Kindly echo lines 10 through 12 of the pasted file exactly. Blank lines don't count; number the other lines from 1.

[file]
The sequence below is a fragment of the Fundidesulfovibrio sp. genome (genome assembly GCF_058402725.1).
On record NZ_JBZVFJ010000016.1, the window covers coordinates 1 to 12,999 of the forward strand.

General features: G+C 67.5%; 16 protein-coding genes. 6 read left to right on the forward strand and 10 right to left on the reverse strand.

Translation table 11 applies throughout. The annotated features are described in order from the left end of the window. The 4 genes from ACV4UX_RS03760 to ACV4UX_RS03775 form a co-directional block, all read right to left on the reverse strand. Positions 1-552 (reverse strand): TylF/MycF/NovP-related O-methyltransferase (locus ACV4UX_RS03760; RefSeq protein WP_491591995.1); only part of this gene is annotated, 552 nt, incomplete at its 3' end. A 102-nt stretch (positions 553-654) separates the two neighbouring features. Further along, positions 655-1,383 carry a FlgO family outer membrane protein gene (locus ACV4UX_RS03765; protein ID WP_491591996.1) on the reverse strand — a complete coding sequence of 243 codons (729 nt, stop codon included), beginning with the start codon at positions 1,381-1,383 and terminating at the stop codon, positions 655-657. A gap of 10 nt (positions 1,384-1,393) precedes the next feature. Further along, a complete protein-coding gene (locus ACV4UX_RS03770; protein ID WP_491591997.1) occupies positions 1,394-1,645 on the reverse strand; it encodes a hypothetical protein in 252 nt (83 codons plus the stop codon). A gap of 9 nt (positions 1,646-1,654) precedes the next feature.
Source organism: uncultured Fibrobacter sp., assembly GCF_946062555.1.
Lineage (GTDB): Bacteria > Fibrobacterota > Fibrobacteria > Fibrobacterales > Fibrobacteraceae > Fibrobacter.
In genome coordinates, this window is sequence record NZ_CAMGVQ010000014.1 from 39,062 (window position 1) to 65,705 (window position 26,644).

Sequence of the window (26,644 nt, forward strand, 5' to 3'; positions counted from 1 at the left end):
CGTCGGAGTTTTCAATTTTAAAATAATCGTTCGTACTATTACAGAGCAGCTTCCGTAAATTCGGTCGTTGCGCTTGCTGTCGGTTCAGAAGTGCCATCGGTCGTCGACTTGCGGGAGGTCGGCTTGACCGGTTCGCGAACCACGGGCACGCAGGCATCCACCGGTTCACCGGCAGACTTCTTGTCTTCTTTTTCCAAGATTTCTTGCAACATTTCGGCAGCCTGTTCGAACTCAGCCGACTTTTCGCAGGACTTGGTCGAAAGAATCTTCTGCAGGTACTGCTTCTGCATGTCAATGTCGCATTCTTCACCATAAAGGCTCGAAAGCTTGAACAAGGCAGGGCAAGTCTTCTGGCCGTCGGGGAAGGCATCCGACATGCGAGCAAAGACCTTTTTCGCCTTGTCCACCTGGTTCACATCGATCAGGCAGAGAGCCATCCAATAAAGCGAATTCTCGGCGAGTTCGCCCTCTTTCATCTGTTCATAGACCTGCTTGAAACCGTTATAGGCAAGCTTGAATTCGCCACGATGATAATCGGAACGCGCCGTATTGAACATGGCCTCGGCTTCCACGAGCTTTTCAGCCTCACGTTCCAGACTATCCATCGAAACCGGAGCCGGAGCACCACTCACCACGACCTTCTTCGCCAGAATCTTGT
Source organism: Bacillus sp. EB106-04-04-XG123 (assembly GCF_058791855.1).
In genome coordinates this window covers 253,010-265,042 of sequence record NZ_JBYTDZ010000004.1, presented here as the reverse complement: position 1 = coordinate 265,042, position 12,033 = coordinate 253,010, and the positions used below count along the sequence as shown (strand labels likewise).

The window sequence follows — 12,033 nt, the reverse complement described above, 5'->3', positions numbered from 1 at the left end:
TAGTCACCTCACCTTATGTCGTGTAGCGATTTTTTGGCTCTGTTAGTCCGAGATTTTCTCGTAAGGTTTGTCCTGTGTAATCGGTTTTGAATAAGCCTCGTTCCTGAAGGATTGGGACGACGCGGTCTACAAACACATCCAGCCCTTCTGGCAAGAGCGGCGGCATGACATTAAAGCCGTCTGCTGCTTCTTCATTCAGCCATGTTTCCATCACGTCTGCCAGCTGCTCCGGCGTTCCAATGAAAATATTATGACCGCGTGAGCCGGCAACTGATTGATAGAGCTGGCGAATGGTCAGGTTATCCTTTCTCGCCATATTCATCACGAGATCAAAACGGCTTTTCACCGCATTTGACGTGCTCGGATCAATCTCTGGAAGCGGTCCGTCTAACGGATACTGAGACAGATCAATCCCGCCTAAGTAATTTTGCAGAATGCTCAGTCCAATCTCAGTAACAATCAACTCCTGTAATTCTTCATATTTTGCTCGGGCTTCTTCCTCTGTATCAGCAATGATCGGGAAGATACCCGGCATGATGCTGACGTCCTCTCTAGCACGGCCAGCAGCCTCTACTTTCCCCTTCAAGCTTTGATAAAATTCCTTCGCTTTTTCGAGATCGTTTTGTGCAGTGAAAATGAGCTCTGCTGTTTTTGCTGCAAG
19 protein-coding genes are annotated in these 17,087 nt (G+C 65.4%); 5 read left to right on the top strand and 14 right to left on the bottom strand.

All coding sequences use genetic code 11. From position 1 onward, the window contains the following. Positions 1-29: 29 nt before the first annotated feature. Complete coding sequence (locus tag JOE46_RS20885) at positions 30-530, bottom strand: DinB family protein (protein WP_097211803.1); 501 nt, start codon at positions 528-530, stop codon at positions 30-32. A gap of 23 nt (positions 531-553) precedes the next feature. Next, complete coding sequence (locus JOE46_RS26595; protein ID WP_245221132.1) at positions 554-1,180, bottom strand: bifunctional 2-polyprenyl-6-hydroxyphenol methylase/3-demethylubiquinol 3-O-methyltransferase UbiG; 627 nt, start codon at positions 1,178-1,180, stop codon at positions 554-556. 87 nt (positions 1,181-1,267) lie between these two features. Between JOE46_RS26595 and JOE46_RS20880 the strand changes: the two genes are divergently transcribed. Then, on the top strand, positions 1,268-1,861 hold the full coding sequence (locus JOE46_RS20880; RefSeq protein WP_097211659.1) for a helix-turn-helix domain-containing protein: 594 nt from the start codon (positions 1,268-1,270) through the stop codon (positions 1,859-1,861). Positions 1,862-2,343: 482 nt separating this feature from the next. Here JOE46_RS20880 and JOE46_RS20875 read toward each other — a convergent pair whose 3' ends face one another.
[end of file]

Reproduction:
Source organism: Bacillus sp. EB106-04-04-XG123 (assembly GCF_058791855.1).
In genome coordinates this window covers 253,010-265,042 of sequence record NZ_JBYTDZ010000004.1, presented here as the reverse complement: position 1 = coordinate 265,042, position 12,033 = coordinate 253,010, and the positions used below count along the sequence as shown (strand labels likewise).

The window sequence follows — 12,033 nt, the reverse complement described above, 5'->3', positions numbered from 1 at the left end: